Though not of that faith tradition, Mrs. Vera Bryce Salomons had a great love of the culture of Islam. She was very interested in helping the world know that religion alone did not define this people. She was expressly interested in the beautiful calligraphy that was some common in the handwriting of this area. She noted also that the various Muslim regions of the world had their own “flare” in the art of the writing as well.

The institute itself was dedicated to Ms. Salomons’ professor: L.A. Mayer, who passed away in 1959. It was her hope that opening this place would allow art to help bridge the gap between the Israeli and Arabs.

There are nine galleries in total, which depict the culture, faith, and art of the Islamic people across the world. The museum also is home to Professor Mayer’s personal collection. Displayed here are some of the world’s finest examples of chess pieces, eye masks, daggers, swords, helmets, textiles, glass items, etc. The rooms are laid out in chronological order. One spot also houses the pieces owned by David Salomon, the husband of the founder. Some of the finest examples of handmade clocks from the 1700s through the 1800s are kept here. You can also find some exquisite artisan-style music boxes from that time in history.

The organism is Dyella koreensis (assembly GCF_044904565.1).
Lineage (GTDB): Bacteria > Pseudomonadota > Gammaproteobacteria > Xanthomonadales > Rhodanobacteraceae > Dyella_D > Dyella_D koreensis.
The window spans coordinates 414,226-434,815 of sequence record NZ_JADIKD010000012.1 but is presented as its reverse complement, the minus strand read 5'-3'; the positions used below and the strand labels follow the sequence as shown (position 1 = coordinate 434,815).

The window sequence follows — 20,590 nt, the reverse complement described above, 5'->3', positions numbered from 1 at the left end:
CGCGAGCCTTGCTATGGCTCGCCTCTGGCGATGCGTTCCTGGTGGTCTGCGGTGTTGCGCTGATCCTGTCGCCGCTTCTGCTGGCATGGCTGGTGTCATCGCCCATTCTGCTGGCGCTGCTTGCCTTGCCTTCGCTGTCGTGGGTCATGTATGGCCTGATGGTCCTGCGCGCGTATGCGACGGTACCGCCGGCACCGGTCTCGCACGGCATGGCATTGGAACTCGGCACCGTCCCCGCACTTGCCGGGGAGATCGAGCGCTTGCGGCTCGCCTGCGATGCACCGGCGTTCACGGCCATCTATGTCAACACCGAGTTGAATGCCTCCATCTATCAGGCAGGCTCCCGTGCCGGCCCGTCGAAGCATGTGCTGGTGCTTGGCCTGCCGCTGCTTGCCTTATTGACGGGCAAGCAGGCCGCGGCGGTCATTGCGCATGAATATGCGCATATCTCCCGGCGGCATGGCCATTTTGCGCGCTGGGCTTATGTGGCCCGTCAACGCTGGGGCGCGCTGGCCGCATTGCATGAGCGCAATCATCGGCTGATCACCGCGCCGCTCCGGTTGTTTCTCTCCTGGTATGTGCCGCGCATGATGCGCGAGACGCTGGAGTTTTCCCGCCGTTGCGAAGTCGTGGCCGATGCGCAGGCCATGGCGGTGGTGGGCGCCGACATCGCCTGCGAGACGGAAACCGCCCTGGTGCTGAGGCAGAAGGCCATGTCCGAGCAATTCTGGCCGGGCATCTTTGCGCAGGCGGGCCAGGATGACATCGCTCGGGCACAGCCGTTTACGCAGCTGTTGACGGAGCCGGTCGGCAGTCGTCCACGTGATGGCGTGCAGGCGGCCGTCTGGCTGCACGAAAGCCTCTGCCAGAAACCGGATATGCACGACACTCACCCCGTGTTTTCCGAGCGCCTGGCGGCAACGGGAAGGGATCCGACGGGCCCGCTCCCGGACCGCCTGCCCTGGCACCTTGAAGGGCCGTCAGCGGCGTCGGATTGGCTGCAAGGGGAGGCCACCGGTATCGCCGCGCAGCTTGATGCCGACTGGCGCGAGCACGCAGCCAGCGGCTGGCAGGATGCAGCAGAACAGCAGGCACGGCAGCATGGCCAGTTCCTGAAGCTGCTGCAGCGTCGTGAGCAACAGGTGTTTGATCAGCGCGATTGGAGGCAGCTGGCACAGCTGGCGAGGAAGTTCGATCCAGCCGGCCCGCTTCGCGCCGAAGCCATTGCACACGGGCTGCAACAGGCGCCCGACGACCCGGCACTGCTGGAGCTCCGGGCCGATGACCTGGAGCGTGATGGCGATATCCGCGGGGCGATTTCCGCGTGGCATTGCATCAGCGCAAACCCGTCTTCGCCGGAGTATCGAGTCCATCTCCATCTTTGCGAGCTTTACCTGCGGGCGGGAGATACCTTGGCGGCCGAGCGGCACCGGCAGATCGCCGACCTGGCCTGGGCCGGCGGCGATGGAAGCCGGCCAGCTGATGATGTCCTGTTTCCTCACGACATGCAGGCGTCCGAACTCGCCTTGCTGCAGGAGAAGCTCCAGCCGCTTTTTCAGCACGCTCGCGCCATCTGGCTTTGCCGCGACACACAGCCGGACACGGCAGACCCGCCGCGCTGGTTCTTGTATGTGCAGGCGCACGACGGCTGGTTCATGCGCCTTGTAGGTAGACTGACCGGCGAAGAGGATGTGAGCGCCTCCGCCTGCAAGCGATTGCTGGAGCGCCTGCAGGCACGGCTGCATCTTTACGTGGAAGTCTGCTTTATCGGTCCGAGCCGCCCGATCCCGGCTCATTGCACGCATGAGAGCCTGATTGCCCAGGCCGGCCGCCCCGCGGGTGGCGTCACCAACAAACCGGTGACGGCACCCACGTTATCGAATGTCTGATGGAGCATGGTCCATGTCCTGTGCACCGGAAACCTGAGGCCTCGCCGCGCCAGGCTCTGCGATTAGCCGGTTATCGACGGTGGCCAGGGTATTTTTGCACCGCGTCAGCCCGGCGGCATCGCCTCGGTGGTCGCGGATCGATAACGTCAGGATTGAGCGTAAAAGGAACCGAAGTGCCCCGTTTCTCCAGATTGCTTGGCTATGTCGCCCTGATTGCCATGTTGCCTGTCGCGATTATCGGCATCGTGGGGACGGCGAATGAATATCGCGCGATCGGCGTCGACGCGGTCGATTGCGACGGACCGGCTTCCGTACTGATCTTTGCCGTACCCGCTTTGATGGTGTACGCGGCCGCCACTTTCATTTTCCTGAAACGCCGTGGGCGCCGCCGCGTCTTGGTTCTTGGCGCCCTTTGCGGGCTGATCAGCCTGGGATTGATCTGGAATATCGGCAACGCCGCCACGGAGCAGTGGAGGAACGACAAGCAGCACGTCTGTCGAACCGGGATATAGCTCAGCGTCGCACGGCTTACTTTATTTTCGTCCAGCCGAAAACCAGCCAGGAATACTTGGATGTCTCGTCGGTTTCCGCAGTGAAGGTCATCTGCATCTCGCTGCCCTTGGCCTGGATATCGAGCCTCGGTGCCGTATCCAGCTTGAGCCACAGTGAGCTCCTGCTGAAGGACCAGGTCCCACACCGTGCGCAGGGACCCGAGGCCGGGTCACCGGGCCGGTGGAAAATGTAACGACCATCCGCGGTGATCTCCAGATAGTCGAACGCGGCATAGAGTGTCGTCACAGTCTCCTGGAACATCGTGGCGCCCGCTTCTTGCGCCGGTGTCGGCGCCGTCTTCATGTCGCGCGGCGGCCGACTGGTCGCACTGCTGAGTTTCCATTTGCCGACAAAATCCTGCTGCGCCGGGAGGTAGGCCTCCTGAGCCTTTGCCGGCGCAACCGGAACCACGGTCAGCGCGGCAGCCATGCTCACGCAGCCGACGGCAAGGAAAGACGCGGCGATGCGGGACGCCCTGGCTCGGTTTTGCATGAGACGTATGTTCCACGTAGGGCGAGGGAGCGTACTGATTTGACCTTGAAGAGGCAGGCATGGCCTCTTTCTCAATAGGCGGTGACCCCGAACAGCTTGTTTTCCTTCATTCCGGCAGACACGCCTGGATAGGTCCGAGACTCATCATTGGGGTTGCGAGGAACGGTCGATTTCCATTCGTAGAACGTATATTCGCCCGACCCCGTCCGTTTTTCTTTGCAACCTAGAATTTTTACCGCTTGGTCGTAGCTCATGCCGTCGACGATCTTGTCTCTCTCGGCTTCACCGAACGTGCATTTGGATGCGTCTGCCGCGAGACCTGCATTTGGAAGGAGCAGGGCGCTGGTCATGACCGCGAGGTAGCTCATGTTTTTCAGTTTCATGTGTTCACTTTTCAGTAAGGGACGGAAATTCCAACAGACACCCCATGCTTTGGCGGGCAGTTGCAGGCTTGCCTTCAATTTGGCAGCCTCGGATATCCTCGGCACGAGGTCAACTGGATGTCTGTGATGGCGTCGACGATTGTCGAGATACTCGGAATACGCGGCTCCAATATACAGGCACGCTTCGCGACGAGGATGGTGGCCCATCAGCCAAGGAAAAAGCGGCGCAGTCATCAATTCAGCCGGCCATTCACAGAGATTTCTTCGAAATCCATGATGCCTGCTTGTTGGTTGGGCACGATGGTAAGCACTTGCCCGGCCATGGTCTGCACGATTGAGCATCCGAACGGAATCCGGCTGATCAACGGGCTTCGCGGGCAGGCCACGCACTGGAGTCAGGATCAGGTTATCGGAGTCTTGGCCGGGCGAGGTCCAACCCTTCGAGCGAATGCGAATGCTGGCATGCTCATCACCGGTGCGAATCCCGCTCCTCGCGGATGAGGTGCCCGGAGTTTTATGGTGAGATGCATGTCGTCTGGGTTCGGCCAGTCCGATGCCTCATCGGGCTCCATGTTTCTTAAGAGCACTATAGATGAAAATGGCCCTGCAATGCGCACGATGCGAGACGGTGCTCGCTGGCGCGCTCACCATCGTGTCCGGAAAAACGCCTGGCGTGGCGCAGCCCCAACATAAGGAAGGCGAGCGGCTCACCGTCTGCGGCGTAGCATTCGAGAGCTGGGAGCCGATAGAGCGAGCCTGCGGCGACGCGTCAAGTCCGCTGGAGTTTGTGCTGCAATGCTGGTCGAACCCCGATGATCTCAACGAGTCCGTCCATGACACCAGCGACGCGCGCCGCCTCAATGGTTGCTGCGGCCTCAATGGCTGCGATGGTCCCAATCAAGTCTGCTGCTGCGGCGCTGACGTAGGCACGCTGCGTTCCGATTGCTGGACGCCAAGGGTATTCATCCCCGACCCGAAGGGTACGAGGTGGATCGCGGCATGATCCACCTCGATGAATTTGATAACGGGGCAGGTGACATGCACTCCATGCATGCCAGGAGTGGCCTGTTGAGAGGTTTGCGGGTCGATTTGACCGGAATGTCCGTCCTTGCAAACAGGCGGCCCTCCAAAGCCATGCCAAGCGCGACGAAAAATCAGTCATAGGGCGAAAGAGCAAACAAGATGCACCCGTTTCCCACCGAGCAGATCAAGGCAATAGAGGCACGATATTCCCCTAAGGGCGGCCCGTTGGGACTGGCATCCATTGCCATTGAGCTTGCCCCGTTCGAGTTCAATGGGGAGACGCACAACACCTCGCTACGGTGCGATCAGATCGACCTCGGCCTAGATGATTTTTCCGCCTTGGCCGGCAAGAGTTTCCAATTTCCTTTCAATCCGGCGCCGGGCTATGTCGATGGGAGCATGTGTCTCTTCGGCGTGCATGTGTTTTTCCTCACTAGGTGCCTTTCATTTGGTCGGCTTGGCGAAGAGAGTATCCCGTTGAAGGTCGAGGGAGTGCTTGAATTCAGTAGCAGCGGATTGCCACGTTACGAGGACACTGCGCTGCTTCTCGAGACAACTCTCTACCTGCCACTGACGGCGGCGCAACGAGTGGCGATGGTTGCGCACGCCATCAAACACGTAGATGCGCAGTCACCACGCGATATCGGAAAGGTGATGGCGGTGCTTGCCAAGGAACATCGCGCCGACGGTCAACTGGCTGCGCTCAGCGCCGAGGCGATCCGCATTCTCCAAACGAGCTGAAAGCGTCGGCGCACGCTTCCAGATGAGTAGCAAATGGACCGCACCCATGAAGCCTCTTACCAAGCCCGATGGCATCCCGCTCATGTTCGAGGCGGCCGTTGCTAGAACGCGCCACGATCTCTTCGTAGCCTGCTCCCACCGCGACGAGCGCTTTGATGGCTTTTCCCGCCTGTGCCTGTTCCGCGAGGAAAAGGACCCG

Why You Should Visit:
Untainted by political commentary, the museum tells the story of Islam itself, accompanied by exquisite pieces of art that capture the importance of the religion's various aspects.
Lately, the museum went through a process of innovation, bringing to the public highlights of modern artists linked with Islamic arts.

Tip:
If possible, try to see the film about the clocks & timepieces before looking at the world-class collection thereof.

Opening Hours:
Mon-Wed: 10am-3pm; Thu: 10am-7pm; Fri, Sat: 10am-2pm
3
Jerusalem Theater

3) Jerusalem Theater

The Jerusalem Theater is a center for the performing arts. It opened to the public for the first time in 1971. The complex consists of “the Sherover Music Hall,” which can hold 950 people. There is also the “Henry Crown,” which also has a Symphony Hall that is used by the Jerusalem Symphony Orchestra. You can also visit the “Rebecca Crown Auditorium.” It has 450 seats. Finally, the “Little Theater” which can hold 110 persons. Various art exhibits are on display everywhere. You can also visit their restaurant for a bite before or after a show. A bookshop is also located on the main level of the complex.

In 1958, the Jerusalem Municipality organized a design competition to decide who would start the project. The Architectural firm of Nadler, Nadler and Bixson won this competition. The project got a real boost, monetarily, from a benefactor from Venezuela. His name was Miles Sherover.